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Surge in Fuel Prices Sparks Economic Concerns and Energy Sector Instability in Zambia 

Economist Kelvin Chisanga has raised alarm bells over the recent surge in fuel prices in Zambia, emphasizing the potential for a cascading effect on prices and a negative impact on inflationary growth patterns. 

Chisanga’s insights shed light on the intricate dynamics between fuel costs, essential commodities, and service delivery systems in the nation.

The marginal increment in the petroleum subsector is poised to bring about significant changes in the prices of key essential commodities. 

These include disruptions to service delivery systems, influencing production costs, and altering the delivery processes of goods, works, and services. 

Fuel, in this case, emerges as a fundamental factor affecting all aspects of the economic system.

Chisanga’s observations come in the wake of a concerted effort by Zambia and several other African countries, including Australia, Ghana, Kenya, South Africa, and Zimbabwe, to assess fuel costs on a monthly basis.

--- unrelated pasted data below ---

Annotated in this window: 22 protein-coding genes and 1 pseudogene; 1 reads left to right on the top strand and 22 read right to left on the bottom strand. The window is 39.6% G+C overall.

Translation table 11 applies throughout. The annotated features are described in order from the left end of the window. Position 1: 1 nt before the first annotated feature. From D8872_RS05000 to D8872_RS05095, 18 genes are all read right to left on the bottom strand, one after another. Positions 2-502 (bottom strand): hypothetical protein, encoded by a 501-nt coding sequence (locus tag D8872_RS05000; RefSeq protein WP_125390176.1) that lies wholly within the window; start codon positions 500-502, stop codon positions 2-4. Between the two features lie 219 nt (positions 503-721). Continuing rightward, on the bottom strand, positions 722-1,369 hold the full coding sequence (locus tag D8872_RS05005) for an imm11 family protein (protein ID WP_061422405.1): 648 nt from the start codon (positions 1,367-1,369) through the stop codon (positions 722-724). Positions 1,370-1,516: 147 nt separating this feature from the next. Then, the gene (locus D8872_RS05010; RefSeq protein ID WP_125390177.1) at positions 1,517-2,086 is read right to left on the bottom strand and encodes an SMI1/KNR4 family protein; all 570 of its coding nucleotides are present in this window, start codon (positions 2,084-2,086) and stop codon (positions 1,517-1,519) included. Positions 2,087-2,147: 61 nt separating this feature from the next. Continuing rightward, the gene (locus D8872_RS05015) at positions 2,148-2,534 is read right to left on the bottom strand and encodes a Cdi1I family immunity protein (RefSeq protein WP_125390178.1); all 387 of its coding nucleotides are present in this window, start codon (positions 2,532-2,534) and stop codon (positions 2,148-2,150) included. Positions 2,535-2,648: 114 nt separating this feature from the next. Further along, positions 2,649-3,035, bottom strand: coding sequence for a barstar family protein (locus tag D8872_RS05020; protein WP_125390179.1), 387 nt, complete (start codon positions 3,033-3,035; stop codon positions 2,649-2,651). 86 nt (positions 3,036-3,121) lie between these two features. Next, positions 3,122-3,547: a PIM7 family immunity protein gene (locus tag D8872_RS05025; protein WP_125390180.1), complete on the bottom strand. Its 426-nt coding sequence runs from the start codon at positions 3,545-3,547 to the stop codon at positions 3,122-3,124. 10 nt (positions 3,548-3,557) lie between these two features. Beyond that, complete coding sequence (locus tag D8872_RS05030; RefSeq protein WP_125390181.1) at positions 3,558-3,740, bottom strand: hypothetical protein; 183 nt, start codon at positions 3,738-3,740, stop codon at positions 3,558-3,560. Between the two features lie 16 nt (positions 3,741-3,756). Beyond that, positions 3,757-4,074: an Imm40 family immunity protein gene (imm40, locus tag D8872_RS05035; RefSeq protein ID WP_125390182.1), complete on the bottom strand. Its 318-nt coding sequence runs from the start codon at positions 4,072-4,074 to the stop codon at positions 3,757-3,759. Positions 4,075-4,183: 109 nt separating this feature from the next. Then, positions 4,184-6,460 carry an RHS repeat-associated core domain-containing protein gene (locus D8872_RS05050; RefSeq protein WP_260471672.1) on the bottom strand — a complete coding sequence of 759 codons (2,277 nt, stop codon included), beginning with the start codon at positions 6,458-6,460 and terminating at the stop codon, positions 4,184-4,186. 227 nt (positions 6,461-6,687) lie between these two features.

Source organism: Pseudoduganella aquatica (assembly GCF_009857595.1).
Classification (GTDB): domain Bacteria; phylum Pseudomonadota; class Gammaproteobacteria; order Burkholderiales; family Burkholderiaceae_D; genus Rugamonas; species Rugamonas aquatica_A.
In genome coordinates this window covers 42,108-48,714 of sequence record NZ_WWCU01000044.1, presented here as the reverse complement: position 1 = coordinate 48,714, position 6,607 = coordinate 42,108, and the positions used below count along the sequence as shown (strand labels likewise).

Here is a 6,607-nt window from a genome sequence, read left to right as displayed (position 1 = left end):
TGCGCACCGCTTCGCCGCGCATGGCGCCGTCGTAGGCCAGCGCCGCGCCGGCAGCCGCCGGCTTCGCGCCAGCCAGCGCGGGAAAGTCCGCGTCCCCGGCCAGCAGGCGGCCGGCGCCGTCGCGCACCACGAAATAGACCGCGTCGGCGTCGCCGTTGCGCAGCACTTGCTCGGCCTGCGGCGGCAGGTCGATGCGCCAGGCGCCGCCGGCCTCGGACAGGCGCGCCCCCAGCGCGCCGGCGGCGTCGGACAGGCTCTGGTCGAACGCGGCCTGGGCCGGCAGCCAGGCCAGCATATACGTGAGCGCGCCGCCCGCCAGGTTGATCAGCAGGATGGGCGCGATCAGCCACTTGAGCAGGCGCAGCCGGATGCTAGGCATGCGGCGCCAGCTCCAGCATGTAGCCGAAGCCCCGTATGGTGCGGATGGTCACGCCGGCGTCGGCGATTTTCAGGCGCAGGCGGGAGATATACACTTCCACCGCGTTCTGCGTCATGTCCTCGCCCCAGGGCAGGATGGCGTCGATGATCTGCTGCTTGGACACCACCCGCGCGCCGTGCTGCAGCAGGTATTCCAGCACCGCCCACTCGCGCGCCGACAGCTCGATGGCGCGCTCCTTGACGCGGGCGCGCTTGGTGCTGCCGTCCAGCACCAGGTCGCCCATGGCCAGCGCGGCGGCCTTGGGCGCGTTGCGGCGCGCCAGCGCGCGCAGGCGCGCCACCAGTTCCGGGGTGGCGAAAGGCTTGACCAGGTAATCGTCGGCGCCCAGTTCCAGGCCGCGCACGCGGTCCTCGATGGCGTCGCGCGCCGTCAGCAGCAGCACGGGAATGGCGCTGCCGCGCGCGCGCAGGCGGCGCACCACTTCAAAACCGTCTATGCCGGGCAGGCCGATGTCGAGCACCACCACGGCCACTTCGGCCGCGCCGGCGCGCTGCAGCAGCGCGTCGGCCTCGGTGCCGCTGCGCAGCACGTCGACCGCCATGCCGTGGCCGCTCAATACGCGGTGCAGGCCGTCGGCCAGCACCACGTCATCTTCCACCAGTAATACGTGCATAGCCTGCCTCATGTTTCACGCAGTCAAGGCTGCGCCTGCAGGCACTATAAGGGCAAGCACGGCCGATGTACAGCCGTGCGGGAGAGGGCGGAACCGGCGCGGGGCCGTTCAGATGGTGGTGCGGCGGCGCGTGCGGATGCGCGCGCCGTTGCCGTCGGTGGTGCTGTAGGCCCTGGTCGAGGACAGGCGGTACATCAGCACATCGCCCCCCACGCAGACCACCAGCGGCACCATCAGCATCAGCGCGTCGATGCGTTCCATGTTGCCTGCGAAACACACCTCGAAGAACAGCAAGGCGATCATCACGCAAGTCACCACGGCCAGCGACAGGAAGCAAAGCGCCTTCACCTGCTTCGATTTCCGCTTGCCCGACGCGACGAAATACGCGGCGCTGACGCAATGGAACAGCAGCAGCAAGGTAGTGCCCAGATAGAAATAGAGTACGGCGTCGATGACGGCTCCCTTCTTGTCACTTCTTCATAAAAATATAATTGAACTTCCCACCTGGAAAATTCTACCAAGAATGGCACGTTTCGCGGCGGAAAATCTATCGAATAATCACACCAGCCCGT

This proactive approach is a response to sustained supply conditions globally, exacerbated by geopolitical tensions between Russia and Ukraine.

The pricing models adopted by these nations involve regular reviews of fuel costs, triggering immediate upward adjustments that reverberate across various economic activities. 

Unfortunately, this surge coincides with a period when production of both goods and services may face constraints due to increased fuel costs.

In the Zambian context, the intricate relationship between fuel and electricity in market systems adds a layer of complexity. Mr. Chisanga highlights the critical role of these two components in the supply value chains. 

The potential for an erratic supply of electricity looms large, contingent on weather patterns favoring stable conditions.

The economist warns that fostering an increase in the energy sector during this period could have far-reaching consequences, impacting key fundamentals such as inflationary effects. 

The anticipated increase in the energy sector is likely to affect aggregate demand in the economy, impacting both consumption and production areas. This comes at a time when Zambia has been striving for a steady growth path.

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